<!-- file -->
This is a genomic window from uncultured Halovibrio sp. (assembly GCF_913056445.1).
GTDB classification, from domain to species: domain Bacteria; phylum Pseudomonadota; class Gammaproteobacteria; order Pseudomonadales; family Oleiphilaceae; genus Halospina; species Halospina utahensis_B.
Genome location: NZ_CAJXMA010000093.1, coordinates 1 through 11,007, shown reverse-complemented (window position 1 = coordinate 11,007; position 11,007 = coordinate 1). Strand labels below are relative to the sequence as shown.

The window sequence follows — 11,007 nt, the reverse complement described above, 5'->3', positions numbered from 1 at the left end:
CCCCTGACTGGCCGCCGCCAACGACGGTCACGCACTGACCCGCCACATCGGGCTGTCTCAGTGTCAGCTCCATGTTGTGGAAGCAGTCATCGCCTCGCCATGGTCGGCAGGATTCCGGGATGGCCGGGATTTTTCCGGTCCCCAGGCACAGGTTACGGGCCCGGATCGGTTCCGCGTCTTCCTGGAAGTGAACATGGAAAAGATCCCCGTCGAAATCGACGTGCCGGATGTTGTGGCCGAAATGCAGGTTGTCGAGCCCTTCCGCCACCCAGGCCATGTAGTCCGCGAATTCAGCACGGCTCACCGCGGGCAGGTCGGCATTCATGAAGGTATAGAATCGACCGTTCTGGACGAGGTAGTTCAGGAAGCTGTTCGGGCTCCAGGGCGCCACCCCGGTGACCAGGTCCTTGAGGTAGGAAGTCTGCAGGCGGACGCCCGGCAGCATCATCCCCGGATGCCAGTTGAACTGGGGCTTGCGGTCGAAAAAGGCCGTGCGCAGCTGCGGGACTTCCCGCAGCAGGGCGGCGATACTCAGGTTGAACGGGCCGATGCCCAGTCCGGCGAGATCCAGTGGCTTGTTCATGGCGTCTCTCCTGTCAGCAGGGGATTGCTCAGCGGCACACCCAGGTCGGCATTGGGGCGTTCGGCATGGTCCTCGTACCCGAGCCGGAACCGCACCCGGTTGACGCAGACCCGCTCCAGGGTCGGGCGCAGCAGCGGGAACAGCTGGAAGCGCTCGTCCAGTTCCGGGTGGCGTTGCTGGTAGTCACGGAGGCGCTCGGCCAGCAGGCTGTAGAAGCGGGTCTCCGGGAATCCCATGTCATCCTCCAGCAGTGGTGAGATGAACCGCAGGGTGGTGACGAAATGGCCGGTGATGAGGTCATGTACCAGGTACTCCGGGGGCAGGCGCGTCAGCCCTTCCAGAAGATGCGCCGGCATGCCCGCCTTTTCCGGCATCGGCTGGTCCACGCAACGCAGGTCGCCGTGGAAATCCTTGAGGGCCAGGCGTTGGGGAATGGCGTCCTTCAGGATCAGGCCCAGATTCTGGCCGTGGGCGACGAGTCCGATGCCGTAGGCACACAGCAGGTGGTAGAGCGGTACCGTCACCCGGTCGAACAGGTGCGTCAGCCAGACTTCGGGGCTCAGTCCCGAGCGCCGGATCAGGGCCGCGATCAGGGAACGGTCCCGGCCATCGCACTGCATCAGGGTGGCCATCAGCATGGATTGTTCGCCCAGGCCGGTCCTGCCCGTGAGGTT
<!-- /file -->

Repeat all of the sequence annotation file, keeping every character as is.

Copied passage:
This is a genomic window from uncultured Halovibrio sp. (assembly GCF_913056445.1).
GTDB classification, from domain to species: domain Bacteria; phylum Pseudomonadota; class Gammaproteobacteria; order Pseudomonadales; family Oleiphilaceae; genus Halospina; species Halospina utahensis_B.
Genome location: NZ_CAJXMA010000093.1, coordinates 1 through 11,007, shown reverse-complemented (window position 1 = coordinate 11,007; position 11,007 = coordinate 1). Strand labels below are relative to the sequence as shown.

The window sequence follows — 11,007 nt, the reverse complement described above, 5'->3', positions numbered from 1 at the left end:
CCCCTGACTGGCCGCCGCCAACGACGGTCACGCACTGACCCGCCACATCGGGCTGTCTCAGTGTCAGCTCCATGTTGTGGAAGCAGTCATCGCCTCGCCATGGTCGGCAGGATTCCGGGATGGCCGGGATTTTTCCGGTCCCCAGGCACAGGTTACGGGCCCGGATCGGTTCCGCGTCTTCCTGGAAGTGAACATGGAAAAGATCCCCGTCGAAATCGACGTGCCGGATGTTGTGGCCGAAATGCAGGTTGTCGAGCCCTTCCGCCACCCAGGCCATGTAGTCCGCGAATTCAGCACGGCTCACCGCGGGCAGGTCGGCATTCATGAAGGTATAGAATCGACCGTTCTGGACGAGGTAGTTCAGGAAGCTGTTCGGGCTCCAGGGCGCCACCCCGGTGACCAGGTCCTTGAGGTAGGAAGTCTGCAGGCGGACGCCCGGCAGCATCATCCCCGGATGCCAGTTGAACTGGGGCTTGCGGTCGAAAAAGGCCGTGCGCAGCTGCGGGACTTCCCGCAGCAGGGCGGCGATACTCAGGTTGAACGGGCCGATGCCCAGTCCGGCGAGATCCAGTGGCTTGTTCATGGCGTCTCTCCTGTCAGCAGGGGATTGCTCAGCGGCACACCCAGGTCGGCATTGGGGCGTTCGGCATGGTCCTCGTACCCGAGCCGGAACCGCACCCGGTTGACGCAGACCCGCTCCAGGGTCGGGCGCAGCAGCGGGAACAGCTGGAAGCGCTCGTCCAGTTCCGGGTGGCGTTGCTGGTAGTCACGGAGGCGCTCGGCCAGCAGGCTGTAGAAGCGGGTCTCCGGGAATCCCATGTCATCCTCCAGCAGTGGTGAGATGAACCGCAGGGTGGTGACGAAATGGCCGGTGATGAGGTCATGTACCAGGTACTCCGGGGGCAGGCGCGTCAGCCCTTCCAGAAGATGCGCCGGCATGCCCGCCTTTTCCGGCATCGGCTGGTCCACGCAACGCAGGTCGCCGTGGAAATCCTTGAGGGCCAGGCGTTGGGGAATGGCGTCCTTCAGGATCAGGCCCAGATTCTGGCCGTGGGCGACGAGTCCGATGCCGTAGGCACACAGCAGGTGGTAGAGCGGTACCGTCACCCGGTCGAACAGGTGCGTCAGCCAGACTTCGGGGCTCAGTCCCGAGCGCCGGATCAGGGCCGCGATCAGGGAACGGTCCCGGCCATCGCACTGCATCAGGGTGGCCATCAGCATGGATTGTTCGCCCAGGCCGGTCCTGCCCGTGAGGTT